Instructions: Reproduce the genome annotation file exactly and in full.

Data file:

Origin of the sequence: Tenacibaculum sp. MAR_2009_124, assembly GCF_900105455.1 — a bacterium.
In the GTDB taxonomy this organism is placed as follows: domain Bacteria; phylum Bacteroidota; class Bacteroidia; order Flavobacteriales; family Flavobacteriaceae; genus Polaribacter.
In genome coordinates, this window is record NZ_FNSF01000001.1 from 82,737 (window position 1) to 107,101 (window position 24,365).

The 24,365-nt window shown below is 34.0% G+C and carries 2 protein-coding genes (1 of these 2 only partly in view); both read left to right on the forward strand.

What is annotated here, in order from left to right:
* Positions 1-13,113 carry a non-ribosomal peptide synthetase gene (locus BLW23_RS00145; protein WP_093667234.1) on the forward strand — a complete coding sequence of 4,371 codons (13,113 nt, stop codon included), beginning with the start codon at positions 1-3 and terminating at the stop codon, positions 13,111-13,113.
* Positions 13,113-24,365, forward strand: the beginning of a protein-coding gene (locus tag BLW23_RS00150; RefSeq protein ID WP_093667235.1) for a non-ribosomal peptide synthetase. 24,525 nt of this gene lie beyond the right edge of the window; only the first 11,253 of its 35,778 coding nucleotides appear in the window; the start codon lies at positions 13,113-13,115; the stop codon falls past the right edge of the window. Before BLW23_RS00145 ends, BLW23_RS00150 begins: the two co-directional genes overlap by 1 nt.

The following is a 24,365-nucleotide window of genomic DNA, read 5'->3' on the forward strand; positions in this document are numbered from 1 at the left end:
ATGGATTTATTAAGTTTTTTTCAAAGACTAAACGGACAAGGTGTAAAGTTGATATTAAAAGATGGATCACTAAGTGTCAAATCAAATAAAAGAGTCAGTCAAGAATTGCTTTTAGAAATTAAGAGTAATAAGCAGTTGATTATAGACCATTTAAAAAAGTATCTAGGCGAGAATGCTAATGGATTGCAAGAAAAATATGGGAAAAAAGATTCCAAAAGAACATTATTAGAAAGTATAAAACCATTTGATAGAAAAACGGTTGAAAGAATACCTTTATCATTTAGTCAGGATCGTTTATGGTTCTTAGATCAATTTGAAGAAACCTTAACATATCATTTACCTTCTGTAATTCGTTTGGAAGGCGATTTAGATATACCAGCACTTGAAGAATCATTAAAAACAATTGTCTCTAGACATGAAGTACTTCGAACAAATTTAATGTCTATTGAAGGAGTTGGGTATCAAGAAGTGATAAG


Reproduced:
Origin of the sequence: Tenacibaculum sp. MAR_2009_124, assembly GCF_900105455.1 — a bacterium.
In the GTDB taxonomy this organism is placed as follows: domain Bacteria; phylum Bacteroidota; class Bacteroidia; order Flavobacteriales; family Flavobacteriaceae; genus Polaribacter.
In genome coordinates, this window is record NZ_FNSF01000001.1 from 82,737 (window position 1) to 107,101 (window position 24,365).

The 24,365-nt window shown below is 34.0% G+C and carries 2 protein-coding genes (1 of these 2 only partly in view); both read left to right on the forward strand.

What is annotated here, in order from left to right:
* Positions 1-13,113 carry a non-ribosomal peptide synthetase gene (locus BLW23_RS00145; protein WP_093667234.1) on the forward strand — a complete coding sequence of 4,371 codons (13,113 nt, stop codon included), beginning with the start codon at positions 1-3 and terminating at the stop codon, positions 13,111-13,113.
* Positions 13,113-24,365, forward strand: the beginning of a protein-coding gene (locus tag BLW23_RS00150; RefSeq protein ID WP_093667235.1) for a non-ribosomal peptide synthetase. 24,525 nt of this gene lie beyond the right edge of the window; only the first 11,253 of its 35,778 coding nucleotides appear in the window; the start codon lies at positions 13,113-13,115; the stop codon falls past the right edge of the window. Before BLW23_RS00145 ends, BLW23_RS00150 begins: the two co-directional genes overlap by 1 nt.

The following is a 24,365-nucleotide window of genomic DNA, read 5'->3' on the forward strand; positions in this document are numbered from 1 at the left end:
ATGGATTTATTAAGTTTTTTTCAAAGACTAAACGGACAAGGTGTAAAGTTGATATTAAAAGATGGATCACTAAGTGTCAAATCAAATAAAAGAGTCAGTCAAGAATTGCTTTTAGAAATTAAGAGTAATAAGCAGTTGATTATAGACCATTTAAAAAAGTATCTAGGCGAGAATGCTAATGGATTGCAAGAAAAATATGGGAAAAAAGATTCCAAAAGAACATTATTAGAAAGTATAAAACCATTTGATAGAAAAACGGTTGAAAGAATACCTTTATCATTTAGTCAGGATCGTTTATGGTTCTTAGATCAATTTGAAGAAACCTTAACATATCATTTACCTTCTGTAATTCGTTTGGAAGGCGATTTAGATATACCAGCACTTGAAGAATCATTAAAAACAATTGTCTCTAGACATGAAGTACTTCGAACAAATTTAATGTCTATTGAAGGAGTTGGGTATCAAGAAGTGATAAG